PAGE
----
C. Joint Family Property and Partition
             
              D. Guardianship
             
              A. Maintenance:
             
              Prior to the coming into force of the Hindu Adoptions and Maintenance Act, 1956, an illegitimate son of a Hindu was entitled to maintenance out of his father's coparcenary property and his self-acquired property. The father was bound to maintain his illegitimate son during the period of his minority, irrespective of the fact whether he had any property or not.
             
              Among the Shudras, illegitimate sons were entitled to maintenance if they could not inherit or get a share on partition. If, however, the mother was not a Hindu, this right could not be enforced under the Hindu law. The illegitimate son could, in that case, proceed against the putative father under the Code of Criminal Procedure.
             
              Illegitimate daughters had formerly no remedy under Hindu law. They were, however, entitled to maintenance under the Code of Criminal Procedure, which right was enforceable only during the lifetime of the putative father and terminated on his death.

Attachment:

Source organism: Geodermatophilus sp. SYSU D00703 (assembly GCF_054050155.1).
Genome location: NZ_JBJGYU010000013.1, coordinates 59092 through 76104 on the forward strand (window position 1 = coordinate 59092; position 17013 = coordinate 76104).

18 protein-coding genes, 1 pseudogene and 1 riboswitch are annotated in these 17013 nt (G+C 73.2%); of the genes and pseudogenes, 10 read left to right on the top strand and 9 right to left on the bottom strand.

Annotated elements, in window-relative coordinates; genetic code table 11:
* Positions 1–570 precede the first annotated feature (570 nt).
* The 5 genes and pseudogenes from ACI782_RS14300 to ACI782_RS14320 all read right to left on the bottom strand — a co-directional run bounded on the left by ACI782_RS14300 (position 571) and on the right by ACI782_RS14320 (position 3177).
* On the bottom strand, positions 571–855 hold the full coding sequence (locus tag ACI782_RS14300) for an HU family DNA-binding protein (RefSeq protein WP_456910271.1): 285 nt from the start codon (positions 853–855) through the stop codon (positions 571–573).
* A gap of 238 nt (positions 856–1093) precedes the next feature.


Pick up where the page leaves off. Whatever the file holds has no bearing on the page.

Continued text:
Now, under the Hindu Adoptions and Maintenance Act, 1956, a Hindu is bound, during his or her life-time, to maintain his or her illegitimate children. The obligation to maintain illegitimate children is now upon both, the father as well as the mother. Not only the illegitimate son, but also an illegitimate daughter, is entitled to be maintained by her father and mother.
             
              The right to be maintained, however, extends only up to the period of minority. An illegitimate child is not entitled to be maintained by his or her parents after attaining majority. Such a child will also not be entitled to be maintained if he or she has ceased to be a Hindu by conversion to another religion.
             
              Moreover, under the Hindu Adoptions and Maintenance Act, an illegitimate son of a deceased Hindu, so long as he is a minor, and an illegitimate daughter of a deceased Hindu, so long as she remains unmarried, are entitled to be maintained by the heirs of the deceased out of the estate inherited by them or by the persons who take the estate of the deceased. Such a son or daughter, however, will not be entitled to maintenance under the said Act if he or she has ceased to be a Hindu by conversion to another religion.